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PWL#150, New D1.1 Code, Projection welding sources, Problems with FM 312, LFW
February 01, 2016
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Practical Welding Letter No. 150
February 2016

PWL#150 - Changes in 1.1:2015, Structural Welding Code — Steel, Projection Welding Revisited, Failing transverse side weld bend test specimens using 312 filler metal, Advancement in Linear Friction Welding, Plasma arc cutting and resources, a new no-heat nanotechnique metallic glue, Comments requesting experience in Virtual Welding Training and much more...

February 2016 - Practical Welding Letter - Issue No.150

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1 - Introduction

2 - Article - Changes in D1.1:2015, Structural Welding Code — Steel

3 - How to do it well: Resistance Projection Welding Revisited

4 - Filler Metal 312 failing transverse side bend tests

5 - Online Press: recent Welding related Articles

6 - Terms and Definitions Reminder

7 - Article: Advancements in LFW

8 - Site Updating: Plasma-arc-cutting and related Resources

9 - Short Items

10 - Explorations: beyond the Welder

11 - Contributions: A new metallic glue

12 - Testimonials

13 - Correspondence: a few Comments

14 - Bulletin Board

1 - Introduction

This new 150th issue of Practical Welding Letter opens with a short note (2) on the last revision to one of the most popular and used welding Codes, the AWS Structural Welding Code — Steel. For those bound to work to this Code requirements it is imperative to be updated by studying the new edition.

Here only a few highlights are offered, from a more complete WJ article quoted hereafter.

Then we report on two other informative pieces, again from the Welding Journal. The first (3) tries to answer to the question on which power source is most suitable for projection welding. It depends, of course, on the specific basic data of the case.

The other one (4) clarifies the issues of a failed test, with our trusted mentor Damian J. Kotecki showing the answer to the problem even before the metallurgical investigation was concluded. It is both enlightening and delightful, following the author in his analysis, an exercise recommended to all readers.

Then our source of innovative information changes to the ASM International publication AM&P. The first reported article (7) shows interesting developments in Linear Friction Welding. New and improved pieces of equipment allow successful performance of demanding welds, opening the road to even more advanced applications that cannot be attempted without proper machines.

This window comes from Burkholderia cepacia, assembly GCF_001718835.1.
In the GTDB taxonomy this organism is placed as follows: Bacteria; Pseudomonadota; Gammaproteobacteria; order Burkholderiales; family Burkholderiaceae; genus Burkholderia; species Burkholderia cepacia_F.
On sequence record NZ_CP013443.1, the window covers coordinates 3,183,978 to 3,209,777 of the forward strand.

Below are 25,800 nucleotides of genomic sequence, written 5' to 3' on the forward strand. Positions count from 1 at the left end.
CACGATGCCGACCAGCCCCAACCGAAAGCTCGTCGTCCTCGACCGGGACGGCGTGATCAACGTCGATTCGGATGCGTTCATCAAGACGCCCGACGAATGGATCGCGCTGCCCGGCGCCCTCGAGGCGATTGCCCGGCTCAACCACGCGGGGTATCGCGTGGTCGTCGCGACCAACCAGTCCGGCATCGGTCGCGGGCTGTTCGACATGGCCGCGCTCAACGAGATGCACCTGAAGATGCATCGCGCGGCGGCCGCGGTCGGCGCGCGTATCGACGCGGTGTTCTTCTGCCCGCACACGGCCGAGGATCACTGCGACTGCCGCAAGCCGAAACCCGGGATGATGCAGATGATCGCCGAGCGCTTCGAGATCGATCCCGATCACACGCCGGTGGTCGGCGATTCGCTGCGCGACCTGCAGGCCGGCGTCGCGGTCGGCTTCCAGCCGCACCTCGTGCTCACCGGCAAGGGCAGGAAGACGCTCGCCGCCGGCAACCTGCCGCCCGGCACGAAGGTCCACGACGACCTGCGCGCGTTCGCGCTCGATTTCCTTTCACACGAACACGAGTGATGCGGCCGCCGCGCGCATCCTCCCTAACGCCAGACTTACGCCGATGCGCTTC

A new metallic glue (11) with the potential of solving delicate problems in electronic chips production is introduced, summarizing the discovery process in a few pages.

It is amazing to be exposed to such new processes, thanks to advances in nanotechnology, even if the hints to the deep secrets of the processes remain obscure for those whose daily job is far away from the developments described.

The pages of the month (8) added to the website refer to Plasma Arc Cutting, a well known and used process whose basics may be usefully refreshed from time to time.

The other regular columns can be found at their usual place, with one exception. In the Comments section (13) an interested skeptic reader with rich welding experience, asks new welders who got their preparation through Virtual Weld Training, how easy or difficult was their passage from Virtual to Real Welding.

Readers who got this experience are warmly invited to share their first-hand impressions so that we all can learn from those best equipped to answer. Please send your notes using the Contact Us Form. Thanks.

We hope that at least some readers will find something interesting and/or useful in every issue. Enjoy your reading and let us have your feedback and Comments.

2 - Article - Changes in AWS D1.1:2015, Structural Welding Code — Steel

Weld. Jnl. Cover January 2016

Readers interested in recent changes introduced in the well known AWS Structural Welding Code should be informed that a thorough summary was published at page 44 of the January 2016 issue of the Welding Journal.

This new code revision is the first one published on a five year revision cycle. Those who need the new copy can procure it at